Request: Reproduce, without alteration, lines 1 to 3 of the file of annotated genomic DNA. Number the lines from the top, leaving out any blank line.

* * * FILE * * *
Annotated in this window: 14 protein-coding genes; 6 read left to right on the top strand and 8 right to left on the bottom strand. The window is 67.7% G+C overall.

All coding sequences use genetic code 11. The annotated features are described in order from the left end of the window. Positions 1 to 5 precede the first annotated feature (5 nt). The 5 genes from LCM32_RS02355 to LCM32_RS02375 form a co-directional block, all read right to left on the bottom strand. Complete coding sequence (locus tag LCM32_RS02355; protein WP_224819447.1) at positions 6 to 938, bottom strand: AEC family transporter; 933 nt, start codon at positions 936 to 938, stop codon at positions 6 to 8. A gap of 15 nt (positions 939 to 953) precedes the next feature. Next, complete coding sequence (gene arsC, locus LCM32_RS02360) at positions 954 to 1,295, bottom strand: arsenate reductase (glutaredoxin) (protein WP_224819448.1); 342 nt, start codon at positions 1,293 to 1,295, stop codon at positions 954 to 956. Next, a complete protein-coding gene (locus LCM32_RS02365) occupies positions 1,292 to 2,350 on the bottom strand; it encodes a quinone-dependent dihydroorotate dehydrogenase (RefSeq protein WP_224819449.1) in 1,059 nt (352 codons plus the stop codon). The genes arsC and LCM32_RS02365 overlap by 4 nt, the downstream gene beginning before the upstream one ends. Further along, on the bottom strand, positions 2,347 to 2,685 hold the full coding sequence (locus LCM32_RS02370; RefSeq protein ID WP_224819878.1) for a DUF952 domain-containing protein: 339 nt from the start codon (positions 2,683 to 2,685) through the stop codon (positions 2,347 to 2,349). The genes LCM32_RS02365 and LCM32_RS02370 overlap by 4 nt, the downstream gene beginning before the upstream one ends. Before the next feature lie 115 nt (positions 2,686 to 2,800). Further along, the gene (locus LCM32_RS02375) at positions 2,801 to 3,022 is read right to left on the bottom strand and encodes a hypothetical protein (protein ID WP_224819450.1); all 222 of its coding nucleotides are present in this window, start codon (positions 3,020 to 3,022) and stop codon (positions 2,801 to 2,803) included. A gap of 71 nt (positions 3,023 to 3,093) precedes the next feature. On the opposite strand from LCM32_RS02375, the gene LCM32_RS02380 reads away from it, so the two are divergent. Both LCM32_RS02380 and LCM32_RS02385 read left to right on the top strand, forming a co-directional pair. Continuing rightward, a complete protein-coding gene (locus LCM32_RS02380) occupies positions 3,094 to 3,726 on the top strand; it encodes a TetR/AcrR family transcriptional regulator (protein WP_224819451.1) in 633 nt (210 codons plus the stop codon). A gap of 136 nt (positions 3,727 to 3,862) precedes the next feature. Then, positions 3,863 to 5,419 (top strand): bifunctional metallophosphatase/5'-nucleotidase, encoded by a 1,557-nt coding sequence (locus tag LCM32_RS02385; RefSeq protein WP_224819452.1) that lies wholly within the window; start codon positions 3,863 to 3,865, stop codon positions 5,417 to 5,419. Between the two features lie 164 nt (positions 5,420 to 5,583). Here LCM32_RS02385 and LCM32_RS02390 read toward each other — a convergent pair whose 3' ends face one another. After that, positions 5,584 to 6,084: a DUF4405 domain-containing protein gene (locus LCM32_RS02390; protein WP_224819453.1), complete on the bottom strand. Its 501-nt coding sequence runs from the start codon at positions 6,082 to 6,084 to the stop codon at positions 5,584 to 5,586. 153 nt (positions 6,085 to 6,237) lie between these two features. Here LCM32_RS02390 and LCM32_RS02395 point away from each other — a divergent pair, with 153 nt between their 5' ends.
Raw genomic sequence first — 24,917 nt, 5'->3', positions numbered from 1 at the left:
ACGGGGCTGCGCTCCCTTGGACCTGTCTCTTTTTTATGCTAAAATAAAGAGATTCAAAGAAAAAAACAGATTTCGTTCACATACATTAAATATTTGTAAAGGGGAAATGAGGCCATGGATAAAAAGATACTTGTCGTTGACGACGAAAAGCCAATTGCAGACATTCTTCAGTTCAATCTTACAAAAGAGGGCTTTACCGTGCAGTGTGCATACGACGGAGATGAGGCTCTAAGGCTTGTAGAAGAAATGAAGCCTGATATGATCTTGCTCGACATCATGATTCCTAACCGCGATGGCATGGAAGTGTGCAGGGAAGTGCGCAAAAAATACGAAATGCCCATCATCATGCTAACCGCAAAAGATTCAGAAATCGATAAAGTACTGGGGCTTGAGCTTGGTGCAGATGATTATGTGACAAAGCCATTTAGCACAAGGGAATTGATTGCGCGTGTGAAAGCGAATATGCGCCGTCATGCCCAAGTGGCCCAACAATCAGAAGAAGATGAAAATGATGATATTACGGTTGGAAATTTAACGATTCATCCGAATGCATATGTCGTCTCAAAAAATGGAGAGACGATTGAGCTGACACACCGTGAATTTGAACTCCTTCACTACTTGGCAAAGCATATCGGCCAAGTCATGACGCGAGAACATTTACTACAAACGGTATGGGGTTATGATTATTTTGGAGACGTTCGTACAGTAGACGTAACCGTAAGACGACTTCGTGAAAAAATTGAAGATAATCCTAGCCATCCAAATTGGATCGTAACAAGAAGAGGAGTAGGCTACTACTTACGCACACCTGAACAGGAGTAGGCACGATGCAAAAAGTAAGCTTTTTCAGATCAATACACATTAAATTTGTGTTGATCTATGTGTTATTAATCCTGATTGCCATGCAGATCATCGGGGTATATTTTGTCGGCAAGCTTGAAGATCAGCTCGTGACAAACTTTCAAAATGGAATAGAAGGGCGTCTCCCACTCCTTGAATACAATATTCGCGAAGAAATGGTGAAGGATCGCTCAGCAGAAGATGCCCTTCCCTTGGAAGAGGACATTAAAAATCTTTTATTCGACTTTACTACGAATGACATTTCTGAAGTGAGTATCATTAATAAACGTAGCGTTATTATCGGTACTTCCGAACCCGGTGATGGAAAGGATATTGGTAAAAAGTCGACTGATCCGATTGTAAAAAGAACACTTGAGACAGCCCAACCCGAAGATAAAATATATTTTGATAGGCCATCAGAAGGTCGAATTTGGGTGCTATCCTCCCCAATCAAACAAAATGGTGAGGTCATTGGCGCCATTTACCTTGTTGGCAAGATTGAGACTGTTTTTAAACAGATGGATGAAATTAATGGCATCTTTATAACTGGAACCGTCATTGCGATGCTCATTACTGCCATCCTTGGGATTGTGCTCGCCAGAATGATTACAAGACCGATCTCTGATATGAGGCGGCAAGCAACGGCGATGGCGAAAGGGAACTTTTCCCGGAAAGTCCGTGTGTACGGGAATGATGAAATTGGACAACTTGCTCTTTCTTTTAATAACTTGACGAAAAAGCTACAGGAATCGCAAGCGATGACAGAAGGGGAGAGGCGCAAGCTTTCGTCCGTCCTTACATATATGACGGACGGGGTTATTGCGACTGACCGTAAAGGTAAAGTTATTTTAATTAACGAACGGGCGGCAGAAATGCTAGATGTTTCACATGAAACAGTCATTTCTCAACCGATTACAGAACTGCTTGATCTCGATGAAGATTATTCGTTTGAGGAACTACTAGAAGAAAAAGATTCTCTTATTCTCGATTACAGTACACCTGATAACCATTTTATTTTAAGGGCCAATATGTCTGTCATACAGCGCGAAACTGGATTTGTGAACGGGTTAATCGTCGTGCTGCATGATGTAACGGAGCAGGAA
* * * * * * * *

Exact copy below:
Annotated in this window: 14 protein-coding genes; 6 read left to right on the top strand and 8 right to left on the bottom strand. The window is 67.7% G+C overall.

All coding sequences use genetic code 11. The annotated features are described in order from the left end of the window. Positions 1 to 5 precede the first annotated feature (5 nt). The 5 genes from LCM32_RS02355 to LCM32_RS02375 form a co-directional block, all read right to left on the bottom strand. Complete coding sequence (locus tag LCM32_RS02355; protein WP_224819447.1) at positions 6 to 938, bottom strand: AEC family transporter; 933 nt, start codon at positions 936 to 938, stop codon at positions 6 to 8. A gap of 15 nt (positions 939 to 953) precedes the next feature. Next, complete coding sequence (gene arsC, locus LCM32_RS02360) at positions 954 to 1,295, bottom strand: arsenate reductase (glutaredoxin) (protein WP_224819448.1); 342 nt, start codon at positions 1,293 to 1,295, stop codon at positions 954 to 956. Next, a complete protein-coding gene (locus LCM32_RS02365) occupies positions 1,292 to 2,350 on the bottom strand; it encodes a quinone-dependent dihydroorotate dehydrogenase (RefSeq protein WP_224819449.1) in 1,059 nt (352 codons plus the stop codon). The genes arsC and LCM32_RS02365 overlap by 4 nt, the downstream gene beginning before the upstream one ends. Further along, on the bottom strand, positions 2,347 to 2,685 hold the full coding sequence (locus LCM32_RS02370; RefSeq protein ID WP_224819878.1) for a DUF952 domain-containing protein: 339 nt from the start codon (positions 2,683 to 2,685) through the stop codon (positions 2,347 to 2,349). The genes LCM32_RS02365 and LCM32_RS02370 overlap by 4 nt, the downstream gene beginning before the upstream one ends. Before the next feature lie 115 nt (positions 2,686 to 2,800). Further along, the gene (locus LCM32_RS02375) at positions 2,801 to 3,022 is read right to left on the bottom strand and encodes a hypothetical protein (protein ID WP_224819450.1); all 222 of its coding nucleotides are present in this window, start codon (positions 3,020 to 3,022) and stop codon (positions 2,801 to 2,803) included. A gap of 71 nt (positions 3,023 to 3,093) precedes the next feature. On the opposite strand from LCM32_RS02375, the gene LCM32_RS02380 reads away from it, so the two are divergent. Both LCM32_RS02380 and LCM32_RS02385 read left to right on the top strand, forming a co-directional pair. Continuing rightward, a complete protein-coding gene (locus LCM32_RS02380) occupies positions 3,094 to 3,726 on the top strand; it encodes a TetR/AcrR family transcriptional regulator (protein WP_224819451.1) in 633 nt (210 codons plus the stop codon). A gap of 136 nt (positions 3,727 to 3,862) precedes the next feature. Then, positions 3,863 to 5,419 (top strand): bifunctional metallophosphatase/5'-nucleotidase, encoded by a 1,557-nt coding sequence (locus tag LCM32_RS02385; RefSeq protein WP_224819452.1) that lies wholly within the window; start codon positions 3,863 to 3,865, stop codon positions 5,417 to 5,419. Between the two features lie 164 nt (positions 5,420 to 5,583). Here LCM32_RS02385 and LCM32_RS02390 read toward each other — a convergent pair whose 3' ends face one another. After that, positions 5,584 to 6,084: a DUF4405 domain-containing protein gene (locus LCM32_RS02390; protein WP_224819453.1), complete on the bottom strand. Its 501-nt coding sequence runs from the start codon at positions 6,082 to 6,084 to the stop codon at positions 5,584 to 5,586. 153 nt (positions 6,085 to 6,237) lie between these two features. Here LCM32_RS02390 and LCM32_RS02395 point away from each other — a divergent pair, with 153 nt between their 5' ends.
Raw genomic sequence first — 24,917 nt, 5'->3', positions numbered from 1 at the left: